Under the Urban Zoo umbrella, we have been sampling chicken farms as well as chicken meat retailers in Kibera, Nairobi, in order to investigate the prevalence of a food-borne pathogen, Campylobacter. Kibera, said to be the largest urban slum in Africa, is a surprising, challenging and rewarding environment to work in. The constantly evolving environment illustrates urban farming in its most inventive form. Densely populated and very low-income, the urban landscape goes from shiny newly-built roads, public toilets and other community spaces, often sponsored by donors, to muddy alleyways with open sewers and precarious living spaces.
Livestock is part of everyday life. Goats roam everywhere – some even took a nap under our car – as well as chickens, ducks, and sometimes even camels. People are keen to discuss their farming arrangements and projects, or laugh at our interest for the local chickens (kienyeji kukus), which seem so uneventful to them. As sampling is ongoing, results for Campylobacter presence are not yet available. This bacteria, common in chickens, yet not harmful to them, can lead to severe diarrhoea in humans, especially children. Poultry in Kibera often sleep in houses; kids and chickens run alike in courtyards; we have found chicken-raising pens on a shelf, behind doors, above some roofs and in other unexpected places. With such a diverse interface between humans and chickens, it will be valuable to determine the presence of Campylobacter and better understand related public health risks.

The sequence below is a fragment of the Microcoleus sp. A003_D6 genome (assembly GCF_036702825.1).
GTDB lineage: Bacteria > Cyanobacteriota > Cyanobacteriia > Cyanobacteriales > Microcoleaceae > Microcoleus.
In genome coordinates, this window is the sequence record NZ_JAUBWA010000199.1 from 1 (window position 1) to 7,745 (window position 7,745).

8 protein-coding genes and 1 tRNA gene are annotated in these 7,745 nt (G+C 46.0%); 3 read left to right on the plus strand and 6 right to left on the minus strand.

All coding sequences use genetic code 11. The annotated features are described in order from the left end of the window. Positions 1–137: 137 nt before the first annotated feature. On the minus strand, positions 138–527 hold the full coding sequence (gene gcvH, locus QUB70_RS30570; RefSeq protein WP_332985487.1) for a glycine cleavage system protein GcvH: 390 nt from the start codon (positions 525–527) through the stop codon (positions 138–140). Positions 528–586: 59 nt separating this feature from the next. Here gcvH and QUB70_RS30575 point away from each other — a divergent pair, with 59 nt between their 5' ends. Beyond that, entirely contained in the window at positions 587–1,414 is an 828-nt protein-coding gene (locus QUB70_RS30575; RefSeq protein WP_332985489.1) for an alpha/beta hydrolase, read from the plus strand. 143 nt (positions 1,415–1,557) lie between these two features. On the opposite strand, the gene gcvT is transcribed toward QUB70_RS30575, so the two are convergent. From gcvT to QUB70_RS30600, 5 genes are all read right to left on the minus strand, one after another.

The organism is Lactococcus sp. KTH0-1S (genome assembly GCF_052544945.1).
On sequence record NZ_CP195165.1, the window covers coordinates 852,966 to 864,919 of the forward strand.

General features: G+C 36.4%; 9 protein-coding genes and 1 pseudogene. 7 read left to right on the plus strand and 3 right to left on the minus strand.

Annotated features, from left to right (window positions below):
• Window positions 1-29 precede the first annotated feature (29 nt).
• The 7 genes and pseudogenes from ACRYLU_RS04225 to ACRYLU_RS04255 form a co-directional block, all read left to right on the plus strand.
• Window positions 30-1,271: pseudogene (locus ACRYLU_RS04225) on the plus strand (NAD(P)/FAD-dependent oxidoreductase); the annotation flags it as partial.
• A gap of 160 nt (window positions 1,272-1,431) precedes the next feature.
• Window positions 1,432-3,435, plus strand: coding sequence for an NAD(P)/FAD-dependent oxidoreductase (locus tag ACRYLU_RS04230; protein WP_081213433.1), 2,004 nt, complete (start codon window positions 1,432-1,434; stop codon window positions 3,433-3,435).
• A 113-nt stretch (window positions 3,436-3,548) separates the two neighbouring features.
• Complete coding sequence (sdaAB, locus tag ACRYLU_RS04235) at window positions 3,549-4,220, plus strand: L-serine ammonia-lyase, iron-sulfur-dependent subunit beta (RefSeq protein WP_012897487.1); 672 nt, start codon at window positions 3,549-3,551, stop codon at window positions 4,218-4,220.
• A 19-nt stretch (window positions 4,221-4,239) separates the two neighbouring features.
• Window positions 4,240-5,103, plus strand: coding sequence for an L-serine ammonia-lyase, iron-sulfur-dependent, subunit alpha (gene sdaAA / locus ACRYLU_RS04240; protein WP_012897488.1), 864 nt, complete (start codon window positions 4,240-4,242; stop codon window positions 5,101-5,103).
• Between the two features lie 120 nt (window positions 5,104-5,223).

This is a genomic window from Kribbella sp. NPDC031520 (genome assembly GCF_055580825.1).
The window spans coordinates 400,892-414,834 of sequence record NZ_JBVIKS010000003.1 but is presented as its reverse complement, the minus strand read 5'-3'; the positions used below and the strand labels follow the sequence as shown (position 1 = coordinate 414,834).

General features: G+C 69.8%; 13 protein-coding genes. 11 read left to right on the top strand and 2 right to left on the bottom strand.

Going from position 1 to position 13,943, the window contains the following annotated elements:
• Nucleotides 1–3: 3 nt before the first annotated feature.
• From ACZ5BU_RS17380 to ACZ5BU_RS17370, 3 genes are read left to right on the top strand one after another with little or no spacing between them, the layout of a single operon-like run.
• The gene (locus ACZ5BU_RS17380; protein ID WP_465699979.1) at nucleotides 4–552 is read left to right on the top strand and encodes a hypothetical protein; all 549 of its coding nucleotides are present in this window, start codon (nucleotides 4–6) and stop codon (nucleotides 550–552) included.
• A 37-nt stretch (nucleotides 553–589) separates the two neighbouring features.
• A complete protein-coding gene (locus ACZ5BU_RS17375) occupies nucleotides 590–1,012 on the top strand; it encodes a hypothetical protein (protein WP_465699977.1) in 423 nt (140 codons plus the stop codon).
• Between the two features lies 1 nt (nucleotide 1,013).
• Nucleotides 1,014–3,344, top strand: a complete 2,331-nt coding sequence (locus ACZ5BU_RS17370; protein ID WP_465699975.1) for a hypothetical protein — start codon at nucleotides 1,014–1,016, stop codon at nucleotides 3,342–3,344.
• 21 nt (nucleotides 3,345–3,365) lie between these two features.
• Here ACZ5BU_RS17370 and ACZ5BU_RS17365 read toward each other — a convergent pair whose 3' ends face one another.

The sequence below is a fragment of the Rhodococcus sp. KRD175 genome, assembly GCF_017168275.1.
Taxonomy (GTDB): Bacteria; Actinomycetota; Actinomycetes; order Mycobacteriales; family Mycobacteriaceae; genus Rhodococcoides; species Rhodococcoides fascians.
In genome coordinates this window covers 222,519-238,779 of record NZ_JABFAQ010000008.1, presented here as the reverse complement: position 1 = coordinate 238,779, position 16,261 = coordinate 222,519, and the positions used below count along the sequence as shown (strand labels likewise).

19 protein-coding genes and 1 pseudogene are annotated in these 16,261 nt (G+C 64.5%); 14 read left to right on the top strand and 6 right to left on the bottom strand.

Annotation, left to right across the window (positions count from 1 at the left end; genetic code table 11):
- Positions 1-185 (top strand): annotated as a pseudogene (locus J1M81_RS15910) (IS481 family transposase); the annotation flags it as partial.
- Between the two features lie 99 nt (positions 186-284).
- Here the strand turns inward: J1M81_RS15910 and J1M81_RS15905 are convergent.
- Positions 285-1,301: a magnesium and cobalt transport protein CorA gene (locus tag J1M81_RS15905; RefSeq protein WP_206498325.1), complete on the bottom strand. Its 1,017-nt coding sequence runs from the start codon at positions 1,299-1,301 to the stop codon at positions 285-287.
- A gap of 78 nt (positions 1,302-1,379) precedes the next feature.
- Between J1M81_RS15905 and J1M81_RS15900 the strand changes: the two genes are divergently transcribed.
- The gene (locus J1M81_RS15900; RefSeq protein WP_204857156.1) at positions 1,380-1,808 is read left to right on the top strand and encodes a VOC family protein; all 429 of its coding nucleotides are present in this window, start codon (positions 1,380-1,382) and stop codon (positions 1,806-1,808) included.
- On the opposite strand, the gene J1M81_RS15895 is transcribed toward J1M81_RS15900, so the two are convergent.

Article by Maud Carron
This blog entry is an article on our quarterly Urban Zoo Newsletter Volume 3 Issue 3 which can be accessed by clicking here.